This Reuters article delivers an in-depth review of how Rite Aid used facial recognition to detect repeat offenders, and probably mistakenly identified innocent individuals. Mistakes included a lack of disclosure, restricting it to low income neighborhoods, using Chinese technology, failing to train staff, and a lack of procedures to catch errors.
This particular system was a straight forward facial recognition system. While detecting criminals in advance is likely a better outcome if it can be done correctly, until then perhaps a system that detects the thefts in progress would be easier for untrained workers to monitor and generate fewer false positives. Here’s more coverage from the Reuters article:
“Over about eight years, the American drugstore chain Rite Aid Corp quietly added facial recognition systems to 200 stores across the United States, in one of the largest rollouts of such technology among retailers in the country, a Reuters investigation found.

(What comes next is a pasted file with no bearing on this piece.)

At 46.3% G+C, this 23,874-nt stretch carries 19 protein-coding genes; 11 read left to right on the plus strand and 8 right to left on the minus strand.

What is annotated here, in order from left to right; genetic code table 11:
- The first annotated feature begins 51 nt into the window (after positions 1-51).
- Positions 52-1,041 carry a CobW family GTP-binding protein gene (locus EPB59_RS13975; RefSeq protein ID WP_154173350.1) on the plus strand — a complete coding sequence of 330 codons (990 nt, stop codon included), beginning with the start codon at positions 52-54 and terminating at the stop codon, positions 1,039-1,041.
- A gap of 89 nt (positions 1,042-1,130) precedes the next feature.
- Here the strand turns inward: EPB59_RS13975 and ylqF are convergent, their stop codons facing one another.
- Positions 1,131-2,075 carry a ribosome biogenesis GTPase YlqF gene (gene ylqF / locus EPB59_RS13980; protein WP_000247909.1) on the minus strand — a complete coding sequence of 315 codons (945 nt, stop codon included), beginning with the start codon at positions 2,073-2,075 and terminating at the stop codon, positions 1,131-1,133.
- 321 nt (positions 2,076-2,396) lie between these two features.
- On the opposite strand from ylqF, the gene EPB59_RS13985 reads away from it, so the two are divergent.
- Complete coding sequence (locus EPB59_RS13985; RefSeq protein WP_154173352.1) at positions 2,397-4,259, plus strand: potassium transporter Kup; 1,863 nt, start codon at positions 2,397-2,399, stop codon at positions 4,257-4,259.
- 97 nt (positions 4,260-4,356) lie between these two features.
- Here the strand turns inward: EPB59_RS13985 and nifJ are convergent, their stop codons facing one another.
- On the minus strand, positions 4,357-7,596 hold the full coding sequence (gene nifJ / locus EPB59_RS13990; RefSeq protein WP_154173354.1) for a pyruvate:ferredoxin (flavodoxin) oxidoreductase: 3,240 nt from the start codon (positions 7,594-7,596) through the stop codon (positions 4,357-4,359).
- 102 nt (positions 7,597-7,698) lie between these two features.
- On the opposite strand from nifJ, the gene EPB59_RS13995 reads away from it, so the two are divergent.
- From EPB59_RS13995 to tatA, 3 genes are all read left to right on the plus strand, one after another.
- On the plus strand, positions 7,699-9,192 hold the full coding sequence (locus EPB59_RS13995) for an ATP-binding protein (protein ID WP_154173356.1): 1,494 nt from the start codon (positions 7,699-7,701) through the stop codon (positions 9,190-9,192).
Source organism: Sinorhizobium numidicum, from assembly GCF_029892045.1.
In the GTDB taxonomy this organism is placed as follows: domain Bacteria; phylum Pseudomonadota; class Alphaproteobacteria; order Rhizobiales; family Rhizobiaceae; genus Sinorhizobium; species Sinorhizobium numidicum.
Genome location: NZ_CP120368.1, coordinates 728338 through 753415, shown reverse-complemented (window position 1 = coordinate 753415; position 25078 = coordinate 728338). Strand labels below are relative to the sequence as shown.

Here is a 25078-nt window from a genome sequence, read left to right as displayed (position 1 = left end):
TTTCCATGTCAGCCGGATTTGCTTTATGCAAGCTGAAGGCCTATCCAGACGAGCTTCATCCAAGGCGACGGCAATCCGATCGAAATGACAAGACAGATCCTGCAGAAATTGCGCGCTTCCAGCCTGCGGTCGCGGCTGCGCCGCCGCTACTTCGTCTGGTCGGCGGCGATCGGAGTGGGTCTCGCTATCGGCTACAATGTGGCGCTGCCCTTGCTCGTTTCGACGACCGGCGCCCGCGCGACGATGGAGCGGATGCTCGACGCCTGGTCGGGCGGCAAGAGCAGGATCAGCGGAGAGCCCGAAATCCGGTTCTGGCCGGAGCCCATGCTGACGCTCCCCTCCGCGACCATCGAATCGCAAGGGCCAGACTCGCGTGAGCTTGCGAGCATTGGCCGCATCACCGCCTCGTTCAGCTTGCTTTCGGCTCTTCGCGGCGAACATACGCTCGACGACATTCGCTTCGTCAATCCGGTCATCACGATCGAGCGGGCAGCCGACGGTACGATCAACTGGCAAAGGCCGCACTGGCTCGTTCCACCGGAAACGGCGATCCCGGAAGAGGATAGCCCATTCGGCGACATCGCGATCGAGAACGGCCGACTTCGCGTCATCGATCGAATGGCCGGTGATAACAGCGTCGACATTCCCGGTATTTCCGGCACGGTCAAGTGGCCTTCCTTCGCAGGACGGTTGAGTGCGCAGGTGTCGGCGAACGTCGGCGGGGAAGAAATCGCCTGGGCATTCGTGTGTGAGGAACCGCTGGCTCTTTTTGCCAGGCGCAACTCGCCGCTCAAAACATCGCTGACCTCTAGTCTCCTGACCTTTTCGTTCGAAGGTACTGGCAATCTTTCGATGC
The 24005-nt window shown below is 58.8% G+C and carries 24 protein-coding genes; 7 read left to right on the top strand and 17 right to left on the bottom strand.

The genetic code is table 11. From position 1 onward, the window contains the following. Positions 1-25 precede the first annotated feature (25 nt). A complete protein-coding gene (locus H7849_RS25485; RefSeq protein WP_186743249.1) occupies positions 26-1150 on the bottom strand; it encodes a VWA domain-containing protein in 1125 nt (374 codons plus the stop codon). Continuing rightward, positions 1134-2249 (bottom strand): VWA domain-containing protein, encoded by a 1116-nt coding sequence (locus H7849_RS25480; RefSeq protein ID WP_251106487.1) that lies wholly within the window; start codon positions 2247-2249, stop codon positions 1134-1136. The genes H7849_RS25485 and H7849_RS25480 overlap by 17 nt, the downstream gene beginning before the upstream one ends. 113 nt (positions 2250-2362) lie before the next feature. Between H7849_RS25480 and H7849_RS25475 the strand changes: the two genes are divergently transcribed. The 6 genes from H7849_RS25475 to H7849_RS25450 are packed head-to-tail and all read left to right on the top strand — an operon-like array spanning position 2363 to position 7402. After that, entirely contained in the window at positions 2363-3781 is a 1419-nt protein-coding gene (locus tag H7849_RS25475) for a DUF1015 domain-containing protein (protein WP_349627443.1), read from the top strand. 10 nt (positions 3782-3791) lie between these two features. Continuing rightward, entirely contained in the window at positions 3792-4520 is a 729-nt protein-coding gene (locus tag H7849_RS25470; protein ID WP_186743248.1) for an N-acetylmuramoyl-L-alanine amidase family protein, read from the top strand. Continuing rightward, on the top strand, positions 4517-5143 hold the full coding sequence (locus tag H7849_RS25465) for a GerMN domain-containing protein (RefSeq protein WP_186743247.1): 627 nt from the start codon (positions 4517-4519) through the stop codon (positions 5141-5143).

In the hearts of New York and metro Los Angeles, Rite Aid deployed the technology in largely lower-income, non-white neighborhoods, according to a Reuters analysis. And for more than a year, the retailer used state-of-the-art facial recognition technology from a company with links to China and its authoritarian government.
In telephone and email exchanges with Reuters since February, Rite Aid confirmed the existence and breadth of its facial recognition program. The retailer defended the technology’s use, saying it had nothing to do with race and was intended to deter theft and protect staff and customers from violence. Reuters found no evidence that Rite Aid’s data was sent to China.
Overview by Tim Sloane, VP, Payments Innovation at Mercator Advisory Group